While we wait, we get things ready. We gather things we will need for the trip. We get Kayleigh’s room ready to share with Zoe. We research flights and try to get an idea of how much it will cost.  The list is endless. I usually sleep some, but there are some nights my mind literally runs like crazy with all the things that we will need to do. It will only get worse, the closer we get!
One of the things we are doing while we wait is try to do a little more fund raising.  We are currently having an online campaign to raise funds. For every 10 people who donate to our Adopt Together account, I will do a drawing to give away a prize. This prize is the winner’s choice of a Ugandan bead necklace, Ugandan or Haitian earrings, a Bring Zoe Home t-shirt or one of Marissa’s adoption drawings.At this writing, nine people have donated, and we need one more to have that first drawing.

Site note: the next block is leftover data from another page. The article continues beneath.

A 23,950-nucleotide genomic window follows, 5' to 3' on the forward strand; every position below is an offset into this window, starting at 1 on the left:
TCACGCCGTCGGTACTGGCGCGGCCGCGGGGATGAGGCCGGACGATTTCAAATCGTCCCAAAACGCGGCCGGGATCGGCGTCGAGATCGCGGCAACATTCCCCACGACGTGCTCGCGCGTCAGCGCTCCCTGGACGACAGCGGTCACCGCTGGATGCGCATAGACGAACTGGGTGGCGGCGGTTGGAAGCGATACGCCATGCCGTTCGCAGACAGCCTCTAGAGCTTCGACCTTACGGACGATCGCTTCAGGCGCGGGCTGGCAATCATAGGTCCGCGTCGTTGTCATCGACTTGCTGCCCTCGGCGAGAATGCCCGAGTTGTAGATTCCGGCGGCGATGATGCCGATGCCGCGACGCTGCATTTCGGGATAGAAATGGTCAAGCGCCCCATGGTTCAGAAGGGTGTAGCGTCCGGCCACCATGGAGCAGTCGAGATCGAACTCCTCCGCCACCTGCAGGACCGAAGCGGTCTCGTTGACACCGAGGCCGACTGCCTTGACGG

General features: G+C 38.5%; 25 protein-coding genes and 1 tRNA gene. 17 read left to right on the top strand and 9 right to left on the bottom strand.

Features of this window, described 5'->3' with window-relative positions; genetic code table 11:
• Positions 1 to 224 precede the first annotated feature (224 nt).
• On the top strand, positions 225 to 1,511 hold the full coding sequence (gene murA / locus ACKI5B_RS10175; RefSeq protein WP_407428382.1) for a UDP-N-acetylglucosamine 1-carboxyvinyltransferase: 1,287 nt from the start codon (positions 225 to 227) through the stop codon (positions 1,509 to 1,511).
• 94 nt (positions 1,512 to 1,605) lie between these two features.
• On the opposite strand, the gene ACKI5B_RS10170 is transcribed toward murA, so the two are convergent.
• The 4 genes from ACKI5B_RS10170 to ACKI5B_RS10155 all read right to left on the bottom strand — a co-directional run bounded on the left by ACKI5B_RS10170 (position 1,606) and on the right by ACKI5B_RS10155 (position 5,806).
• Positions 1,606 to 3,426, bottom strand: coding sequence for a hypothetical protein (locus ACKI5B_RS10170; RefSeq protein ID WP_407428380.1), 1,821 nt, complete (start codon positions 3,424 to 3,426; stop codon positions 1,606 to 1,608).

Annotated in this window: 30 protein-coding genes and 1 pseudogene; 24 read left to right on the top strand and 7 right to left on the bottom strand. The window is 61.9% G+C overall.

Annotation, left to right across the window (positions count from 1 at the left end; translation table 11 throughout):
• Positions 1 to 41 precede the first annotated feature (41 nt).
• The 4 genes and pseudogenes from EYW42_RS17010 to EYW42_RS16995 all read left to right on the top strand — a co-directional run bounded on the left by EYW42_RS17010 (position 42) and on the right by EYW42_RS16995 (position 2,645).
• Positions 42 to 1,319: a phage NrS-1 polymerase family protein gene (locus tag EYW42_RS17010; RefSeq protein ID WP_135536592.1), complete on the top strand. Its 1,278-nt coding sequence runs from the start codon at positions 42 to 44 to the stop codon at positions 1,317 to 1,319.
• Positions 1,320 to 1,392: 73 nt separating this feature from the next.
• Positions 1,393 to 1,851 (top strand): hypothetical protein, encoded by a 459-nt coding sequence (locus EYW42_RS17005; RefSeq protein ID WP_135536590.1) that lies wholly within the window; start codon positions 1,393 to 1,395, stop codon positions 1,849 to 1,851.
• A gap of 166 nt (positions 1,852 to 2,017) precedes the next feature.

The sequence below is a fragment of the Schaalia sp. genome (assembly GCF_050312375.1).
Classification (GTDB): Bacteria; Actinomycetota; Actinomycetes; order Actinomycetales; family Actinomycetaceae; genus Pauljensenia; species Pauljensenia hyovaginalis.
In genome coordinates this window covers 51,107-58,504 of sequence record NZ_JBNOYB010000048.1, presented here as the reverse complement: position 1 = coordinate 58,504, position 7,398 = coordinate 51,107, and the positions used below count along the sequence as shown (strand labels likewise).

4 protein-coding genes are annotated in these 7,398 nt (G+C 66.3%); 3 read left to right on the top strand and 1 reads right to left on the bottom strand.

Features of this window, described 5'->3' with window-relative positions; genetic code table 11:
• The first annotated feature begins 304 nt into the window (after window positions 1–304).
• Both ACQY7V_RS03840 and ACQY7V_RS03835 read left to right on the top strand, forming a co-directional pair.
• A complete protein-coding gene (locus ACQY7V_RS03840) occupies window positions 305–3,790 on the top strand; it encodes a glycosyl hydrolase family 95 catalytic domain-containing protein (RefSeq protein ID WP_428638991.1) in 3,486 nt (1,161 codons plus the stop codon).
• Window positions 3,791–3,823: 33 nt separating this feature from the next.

If you would like to help us bring Zoe home, you can go to our Adopt Together account at All donations made to this account are tax deductible and go directly to us for adoption expenses.  Some may ask how much we expect travel to cost. We are anticipating that travel costs will be in the neighborhood of $23,000.  We are hoping for less, but also realize it could be more. 
We will keep you posted on each step along the way.  At this point, we are hoping for travel around Thanksgiving.

(The Whole Kit and Kaboodle)